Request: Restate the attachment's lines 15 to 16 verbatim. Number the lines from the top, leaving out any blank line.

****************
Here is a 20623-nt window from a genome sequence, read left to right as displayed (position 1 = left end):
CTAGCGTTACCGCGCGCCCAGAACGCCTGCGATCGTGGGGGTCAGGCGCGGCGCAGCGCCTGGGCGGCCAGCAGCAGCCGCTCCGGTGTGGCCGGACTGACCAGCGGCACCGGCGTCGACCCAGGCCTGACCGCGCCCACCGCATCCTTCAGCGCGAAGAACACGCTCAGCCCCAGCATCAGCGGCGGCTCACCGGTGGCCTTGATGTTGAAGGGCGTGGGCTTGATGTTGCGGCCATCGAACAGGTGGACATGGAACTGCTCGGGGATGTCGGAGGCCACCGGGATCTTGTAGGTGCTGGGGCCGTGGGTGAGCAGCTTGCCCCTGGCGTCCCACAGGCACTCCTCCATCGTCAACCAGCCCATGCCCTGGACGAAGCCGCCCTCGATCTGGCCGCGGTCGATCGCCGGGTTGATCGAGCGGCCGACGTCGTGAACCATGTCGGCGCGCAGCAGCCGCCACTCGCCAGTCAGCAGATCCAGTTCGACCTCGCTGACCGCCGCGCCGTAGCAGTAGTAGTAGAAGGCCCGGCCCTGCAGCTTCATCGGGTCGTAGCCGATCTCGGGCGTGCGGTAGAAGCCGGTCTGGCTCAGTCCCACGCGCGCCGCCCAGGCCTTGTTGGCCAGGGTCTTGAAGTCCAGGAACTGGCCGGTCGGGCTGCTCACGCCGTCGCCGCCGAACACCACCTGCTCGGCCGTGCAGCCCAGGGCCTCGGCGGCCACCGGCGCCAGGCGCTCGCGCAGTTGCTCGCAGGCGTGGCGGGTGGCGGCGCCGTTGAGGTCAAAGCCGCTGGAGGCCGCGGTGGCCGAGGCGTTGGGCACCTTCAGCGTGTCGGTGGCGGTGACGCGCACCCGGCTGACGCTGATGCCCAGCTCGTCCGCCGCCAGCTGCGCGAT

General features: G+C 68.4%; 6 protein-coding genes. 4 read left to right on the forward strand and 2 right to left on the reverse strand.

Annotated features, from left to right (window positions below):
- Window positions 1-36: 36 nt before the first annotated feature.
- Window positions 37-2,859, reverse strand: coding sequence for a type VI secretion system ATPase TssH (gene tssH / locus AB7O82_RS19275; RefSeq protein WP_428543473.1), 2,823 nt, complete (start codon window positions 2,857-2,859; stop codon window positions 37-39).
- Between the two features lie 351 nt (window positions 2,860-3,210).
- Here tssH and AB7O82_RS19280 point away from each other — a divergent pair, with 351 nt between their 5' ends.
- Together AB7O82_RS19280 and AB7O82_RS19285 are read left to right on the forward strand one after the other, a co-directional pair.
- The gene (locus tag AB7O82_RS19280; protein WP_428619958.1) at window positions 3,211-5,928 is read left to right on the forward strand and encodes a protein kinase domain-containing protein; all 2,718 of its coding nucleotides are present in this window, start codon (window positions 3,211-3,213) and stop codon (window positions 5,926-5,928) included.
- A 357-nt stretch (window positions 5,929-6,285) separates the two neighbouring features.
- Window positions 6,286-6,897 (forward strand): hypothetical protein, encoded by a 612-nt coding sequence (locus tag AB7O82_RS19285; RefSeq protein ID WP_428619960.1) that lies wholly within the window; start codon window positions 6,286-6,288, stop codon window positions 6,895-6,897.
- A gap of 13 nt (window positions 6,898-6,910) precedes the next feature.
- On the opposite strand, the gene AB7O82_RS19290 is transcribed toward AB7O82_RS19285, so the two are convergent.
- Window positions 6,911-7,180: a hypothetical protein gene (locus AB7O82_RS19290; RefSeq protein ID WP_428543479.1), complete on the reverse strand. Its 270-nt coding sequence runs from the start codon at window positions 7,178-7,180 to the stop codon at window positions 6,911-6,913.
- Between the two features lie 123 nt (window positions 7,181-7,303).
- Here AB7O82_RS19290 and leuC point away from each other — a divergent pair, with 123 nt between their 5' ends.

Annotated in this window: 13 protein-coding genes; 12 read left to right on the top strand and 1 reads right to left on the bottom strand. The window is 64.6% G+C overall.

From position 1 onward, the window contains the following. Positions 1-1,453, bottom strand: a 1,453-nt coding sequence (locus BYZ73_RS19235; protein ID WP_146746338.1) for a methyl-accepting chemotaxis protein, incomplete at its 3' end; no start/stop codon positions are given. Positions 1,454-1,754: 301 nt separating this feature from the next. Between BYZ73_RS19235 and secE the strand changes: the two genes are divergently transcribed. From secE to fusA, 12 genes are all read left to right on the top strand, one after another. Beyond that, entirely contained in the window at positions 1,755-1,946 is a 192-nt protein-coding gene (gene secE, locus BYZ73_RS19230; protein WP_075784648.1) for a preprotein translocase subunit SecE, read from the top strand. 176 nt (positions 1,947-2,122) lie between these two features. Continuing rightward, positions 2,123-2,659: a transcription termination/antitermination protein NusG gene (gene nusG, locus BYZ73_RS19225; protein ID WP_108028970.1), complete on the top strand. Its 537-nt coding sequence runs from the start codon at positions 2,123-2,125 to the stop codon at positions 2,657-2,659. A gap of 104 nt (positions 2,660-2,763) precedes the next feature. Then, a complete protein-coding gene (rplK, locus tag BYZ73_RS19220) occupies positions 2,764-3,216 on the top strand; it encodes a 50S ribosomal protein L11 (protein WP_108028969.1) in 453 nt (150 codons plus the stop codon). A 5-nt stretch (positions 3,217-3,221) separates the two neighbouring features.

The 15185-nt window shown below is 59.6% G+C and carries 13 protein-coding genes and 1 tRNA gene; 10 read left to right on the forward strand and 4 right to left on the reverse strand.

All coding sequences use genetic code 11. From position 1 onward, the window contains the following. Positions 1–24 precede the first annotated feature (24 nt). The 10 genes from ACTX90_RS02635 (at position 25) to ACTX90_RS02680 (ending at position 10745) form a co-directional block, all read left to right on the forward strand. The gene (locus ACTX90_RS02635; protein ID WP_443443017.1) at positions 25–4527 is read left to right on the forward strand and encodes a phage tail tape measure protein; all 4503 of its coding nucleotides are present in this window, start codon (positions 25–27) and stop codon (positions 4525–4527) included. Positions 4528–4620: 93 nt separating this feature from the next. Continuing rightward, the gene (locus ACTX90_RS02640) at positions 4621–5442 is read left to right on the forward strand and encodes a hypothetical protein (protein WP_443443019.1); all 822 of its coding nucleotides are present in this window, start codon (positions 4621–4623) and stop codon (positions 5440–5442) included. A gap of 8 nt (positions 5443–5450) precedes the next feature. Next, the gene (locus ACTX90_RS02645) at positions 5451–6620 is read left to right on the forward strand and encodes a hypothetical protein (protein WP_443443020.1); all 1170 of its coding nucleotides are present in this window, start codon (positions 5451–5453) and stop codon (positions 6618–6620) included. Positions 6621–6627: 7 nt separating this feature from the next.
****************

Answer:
- Window positions 6,911-7,180: a hypothetical protein gene (locus AB7O82_RS19290; RefSeq protein ID WP_428543479.1), complete on the reverse strand. Its 270-nt coding sequence runs from the start codon at window positions 7,178-7,180 to the stop codon at window positions 6,911-6,913.
- Between the two features lie 123 nt (window positions 7,181-7,303).